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2905.0 - Statistical Geography: Volume 2 -- Census Geographic Areas, Australia, 2006  
Latest ISSUE Released at 11:30 AM (CANBERRA TIME) 17/07/2007   
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CHAPTER 2 COMMONWEALTH ELECTORAL DIVISIONS


GENERAL DESCRIPTION

An Australian Electoral Commission (AEC) Electoral Division is an area legally prescribed for the purpose of returning one member to the House of Representatives, Australia's Federal Lower House of Parliament. The derived Census Geographic Areas which approximate these official areas are known as Commonwealth Electoral Divisions (CEDs). The boundaries and census statistics produced for CEDs are CD derived (based on the method described in Chapter 1).


As a result of the expected timing of a federal election soon after the scheduled release of 2006 Census data, two CED classifications have been defined for the 2006 Census. The AEC's electoral division boundaries come into effect after a federal election and are current until the next election. On Census night ( 8 August 2006), the electoral division boundaries in effect were those dating from the previous federal election held on 9 October 2004. The CD derived CED boundaries for that election are called CED 2004. The next federal election must be held between 4 August 2007, and 19 January 2008 and new electoral boundaries will take effect from then. The CD derived CEDs for that election are called CED 2007.


The AEC's website www.aec.gov.au provides a reference source for federal election dates.


For the 2006 Census, 159 CEDs are defined to cover the whole of geographic Australia for both CED 2004 and CED 2007. CEDs do not generally cross State/Territory borders but there are two exceptions. Jervis Bay Territory is included in the Australian Capital Territory electorate of Fraser and the territories of Christmas Island and Cocos (Keeling) Islands are included in the Northern Territory electorate of Lingiari. CED boundaries are generally different to State Electoral Divisions (SEDs).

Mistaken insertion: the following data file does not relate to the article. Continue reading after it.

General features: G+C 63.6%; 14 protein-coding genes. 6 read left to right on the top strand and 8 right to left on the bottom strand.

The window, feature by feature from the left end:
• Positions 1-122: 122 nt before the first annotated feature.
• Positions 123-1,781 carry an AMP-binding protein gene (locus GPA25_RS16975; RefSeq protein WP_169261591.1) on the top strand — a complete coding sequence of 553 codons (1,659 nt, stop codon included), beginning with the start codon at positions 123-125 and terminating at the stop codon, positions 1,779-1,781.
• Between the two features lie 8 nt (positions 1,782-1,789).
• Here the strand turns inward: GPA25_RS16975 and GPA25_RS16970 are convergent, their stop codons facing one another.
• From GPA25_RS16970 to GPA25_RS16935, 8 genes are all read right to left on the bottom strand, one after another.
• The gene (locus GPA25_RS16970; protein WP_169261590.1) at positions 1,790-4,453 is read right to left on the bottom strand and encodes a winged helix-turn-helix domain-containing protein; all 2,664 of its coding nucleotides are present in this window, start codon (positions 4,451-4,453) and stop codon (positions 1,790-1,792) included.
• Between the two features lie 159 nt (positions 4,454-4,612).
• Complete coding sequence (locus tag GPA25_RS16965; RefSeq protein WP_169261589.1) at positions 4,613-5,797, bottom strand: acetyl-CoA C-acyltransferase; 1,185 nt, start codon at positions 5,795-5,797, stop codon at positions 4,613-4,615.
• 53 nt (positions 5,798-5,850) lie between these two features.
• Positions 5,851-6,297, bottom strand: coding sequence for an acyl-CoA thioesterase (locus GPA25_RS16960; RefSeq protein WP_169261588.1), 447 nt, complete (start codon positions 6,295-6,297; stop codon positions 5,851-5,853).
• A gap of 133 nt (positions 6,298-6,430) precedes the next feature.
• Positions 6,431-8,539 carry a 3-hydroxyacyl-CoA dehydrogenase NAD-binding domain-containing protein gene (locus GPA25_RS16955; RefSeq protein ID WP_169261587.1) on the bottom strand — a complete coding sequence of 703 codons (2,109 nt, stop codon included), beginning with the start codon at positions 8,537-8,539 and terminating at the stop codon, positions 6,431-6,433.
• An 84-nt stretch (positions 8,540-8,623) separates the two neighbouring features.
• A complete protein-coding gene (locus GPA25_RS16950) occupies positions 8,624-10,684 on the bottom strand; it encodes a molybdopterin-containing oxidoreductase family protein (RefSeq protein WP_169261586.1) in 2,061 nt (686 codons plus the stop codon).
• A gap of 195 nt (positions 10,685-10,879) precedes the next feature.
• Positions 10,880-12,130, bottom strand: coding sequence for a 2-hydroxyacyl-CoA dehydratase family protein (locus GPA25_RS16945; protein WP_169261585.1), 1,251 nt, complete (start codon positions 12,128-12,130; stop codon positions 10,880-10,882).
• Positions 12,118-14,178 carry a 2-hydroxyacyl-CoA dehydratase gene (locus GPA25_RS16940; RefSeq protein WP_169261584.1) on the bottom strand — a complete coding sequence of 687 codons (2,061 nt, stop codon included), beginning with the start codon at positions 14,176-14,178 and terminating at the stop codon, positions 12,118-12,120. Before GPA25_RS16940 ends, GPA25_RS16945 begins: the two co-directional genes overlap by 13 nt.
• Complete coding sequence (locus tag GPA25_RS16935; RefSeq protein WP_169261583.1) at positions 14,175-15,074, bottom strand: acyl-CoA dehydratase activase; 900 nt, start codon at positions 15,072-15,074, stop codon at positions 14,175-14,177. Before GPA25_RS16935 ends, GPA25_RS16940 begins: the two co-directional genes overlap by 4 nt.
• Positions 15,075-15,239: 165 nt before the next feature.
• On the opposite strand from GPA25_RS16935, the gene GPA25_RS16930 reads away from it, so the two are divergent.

CED names and codes

CED names are the same as those allocated by the Australian Electoral Commission. The coding conventions for CEDs are as follows:

  • CEDs are sorted by name and then allocated a two-digit code starting from 01 that is unique within each State/Territory. Unique Australia-wide identification of CEDs requires a three-digit code comprising S/T code (digit 1) and CED code (digits 2-3); and
  • the CED code 99 is reserved for those States/Territories that have Off-Shore, Shipping and Migratory CDs. CDs allocated to this code are not part of any official Electoral Division. They are provided as a balancing item for census statistics obtained for CEDs.

Example:


3 01 Blair


3 02 Bonner


3 03 Bowman


3 04 Brisbane


3 05 Capricornia


3 06 Dawson


...


3 99 Not Applicable


CEDs are renumbered after each census so the codes used for the 2001 Census may not necessarily match those used for the 2006 Census.


Please see Appendix 1 for a full listing of CED codes and names.


Maintenance

CEDs are only defined in the census year. Thus, any boundary changes that occur in official electoral boundaries after those represented in CED 2007 will not be reflected until after the next census. However, CD based concordances will be produced as redistribution of AEC electoral boundaries become effective.


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